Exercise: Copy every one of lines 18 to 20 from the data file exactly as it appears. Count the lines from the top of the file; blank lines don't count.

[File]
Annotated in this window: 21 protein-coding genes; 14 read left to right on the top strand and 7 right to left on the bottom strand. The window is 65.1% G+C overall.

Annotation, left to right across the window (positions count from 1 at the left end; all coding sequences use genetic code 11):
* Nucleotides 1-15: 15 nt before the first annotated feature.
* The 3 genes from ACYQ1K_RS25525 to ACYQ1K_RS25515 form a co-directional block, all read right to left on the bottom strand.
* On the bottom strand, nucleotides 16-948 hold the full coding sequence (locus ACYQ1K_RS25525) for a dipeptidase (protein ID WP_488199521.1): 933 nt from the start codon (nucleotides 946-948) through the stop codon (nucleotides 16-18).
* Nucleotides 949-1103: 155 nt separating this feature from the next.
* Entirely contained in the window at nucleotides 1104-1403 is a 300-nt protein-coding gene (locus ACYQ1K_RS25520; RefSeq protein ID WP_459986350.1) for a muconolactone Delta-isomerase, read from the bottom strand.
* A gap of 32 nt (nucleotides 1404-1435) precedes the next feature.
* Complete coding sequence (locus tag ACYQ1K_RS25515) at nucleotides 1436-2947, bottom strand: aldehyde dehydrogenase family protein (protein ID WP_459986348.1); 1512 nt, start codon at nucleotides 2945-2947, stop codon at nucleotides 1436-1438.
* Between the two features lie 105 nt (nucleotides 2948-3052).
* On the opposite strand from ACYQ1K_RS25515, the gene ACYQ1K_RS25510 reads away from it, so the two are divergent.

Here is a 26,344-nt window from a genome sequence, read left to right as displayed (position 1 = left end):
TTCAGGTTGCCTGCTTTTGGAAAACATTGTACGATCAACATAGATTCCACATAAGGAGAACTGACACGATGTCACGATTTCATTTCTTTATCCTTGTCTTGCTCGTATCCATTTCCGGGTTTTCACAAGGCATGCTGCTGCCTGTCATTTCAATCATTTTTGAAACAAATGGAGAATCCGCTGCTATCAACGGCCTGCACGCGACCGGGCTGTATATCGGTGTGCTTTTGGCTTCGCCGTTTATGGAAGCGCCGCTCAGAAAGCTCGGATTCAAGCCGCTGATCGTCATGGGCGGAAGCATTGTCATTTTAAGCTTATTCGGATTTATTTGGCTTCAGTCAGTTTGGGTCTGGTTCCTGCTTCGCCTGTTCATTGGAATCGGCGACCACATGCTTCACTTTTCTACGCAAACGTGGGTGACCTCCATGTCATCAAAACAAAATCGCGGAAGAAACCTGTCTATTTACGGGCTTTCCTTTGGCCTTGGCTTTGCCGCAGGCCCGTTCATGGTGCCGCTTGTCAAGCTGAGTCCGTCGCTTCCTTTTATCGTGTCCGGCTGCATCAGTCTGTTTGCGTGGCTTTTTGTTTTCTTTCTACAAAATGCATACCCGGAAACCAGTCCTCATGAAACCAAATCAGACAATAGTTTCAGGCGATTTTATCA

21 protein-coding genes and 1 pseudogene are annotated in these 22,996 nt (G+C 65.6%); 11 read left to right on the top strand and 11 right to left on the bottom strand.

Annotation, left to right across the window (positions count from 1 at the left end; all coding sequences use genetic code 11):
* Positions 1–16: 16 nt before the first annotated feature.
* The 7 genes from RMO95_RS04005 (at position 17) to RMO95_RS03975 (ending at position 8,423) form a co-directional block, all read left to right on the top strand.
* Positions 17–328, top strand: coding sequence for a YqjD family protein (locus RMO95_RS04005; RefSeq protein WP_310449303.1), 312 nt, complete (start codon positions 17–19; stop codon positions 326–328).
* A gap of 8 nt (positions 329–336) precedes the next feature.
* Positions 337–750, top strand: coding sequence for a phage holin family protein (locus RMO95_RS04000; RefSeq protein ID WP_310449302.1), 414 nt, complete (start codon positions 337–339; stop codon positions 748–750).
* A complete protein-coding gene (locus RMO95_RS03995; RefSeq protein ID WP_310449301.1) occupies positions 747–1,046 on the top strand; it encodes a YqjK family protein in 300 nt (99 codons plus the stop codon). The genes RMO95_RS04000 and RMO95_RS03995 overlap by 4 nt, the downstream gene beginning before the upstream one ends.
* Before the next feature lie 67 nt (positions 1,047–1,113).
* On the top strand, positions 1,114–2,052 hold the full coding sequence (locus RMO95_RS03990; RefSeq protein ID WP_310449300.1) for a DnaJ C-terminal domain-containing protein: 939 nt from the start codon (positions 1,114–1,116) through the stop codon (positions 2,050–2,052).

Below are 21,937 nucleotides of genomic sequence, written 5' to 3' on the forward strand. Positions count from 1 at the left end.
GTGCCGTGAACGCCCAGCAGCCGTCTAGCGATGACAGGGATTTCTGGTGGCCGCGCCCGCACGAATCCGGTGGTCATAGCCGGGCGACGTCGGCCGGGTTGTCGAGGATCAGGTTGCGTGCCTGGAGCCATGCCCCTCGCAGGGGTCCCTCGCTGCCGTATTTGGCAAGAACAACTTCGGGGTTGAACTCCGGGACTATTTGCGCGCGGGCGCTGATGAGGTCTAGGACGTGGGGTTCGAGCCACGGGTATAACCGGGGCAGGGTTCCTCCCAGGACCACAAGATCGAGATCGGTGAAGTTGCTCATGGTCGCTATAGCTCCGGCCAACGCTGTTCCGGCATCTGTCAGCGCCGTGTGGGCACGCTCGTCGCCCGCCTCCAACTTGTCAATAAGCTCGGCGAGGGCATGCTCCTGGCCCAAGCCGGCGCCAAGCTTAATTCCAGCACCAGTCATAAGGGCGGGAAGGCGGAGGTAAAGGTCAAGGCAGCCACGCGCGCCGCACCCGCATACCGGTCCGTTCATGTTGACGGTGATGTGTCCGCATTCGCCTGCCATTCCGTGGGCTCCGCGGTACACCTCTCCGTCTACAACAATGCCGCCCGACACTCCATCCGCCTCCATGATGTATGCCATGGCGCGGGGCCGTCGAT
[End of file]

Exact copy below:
* Positions 17–328, top strand: coding sequence for a YqjD family protein (locus RMO95_RS04005; RefSeq protein WP_310449303.1), 312 nt, complete (start codon positions 17–19; stop codon positions 326–328).
* A gap of 8 nt (positions 329–336) precedes the next feature.
* Positions 337–750, top strand: coding sequence for a phage holin family protein (locus RMO95_RS04000; RefSeq protein ID WP_310449302.1), 414 nt, complete (start codon positions 337–339; stop codon positions 748–750).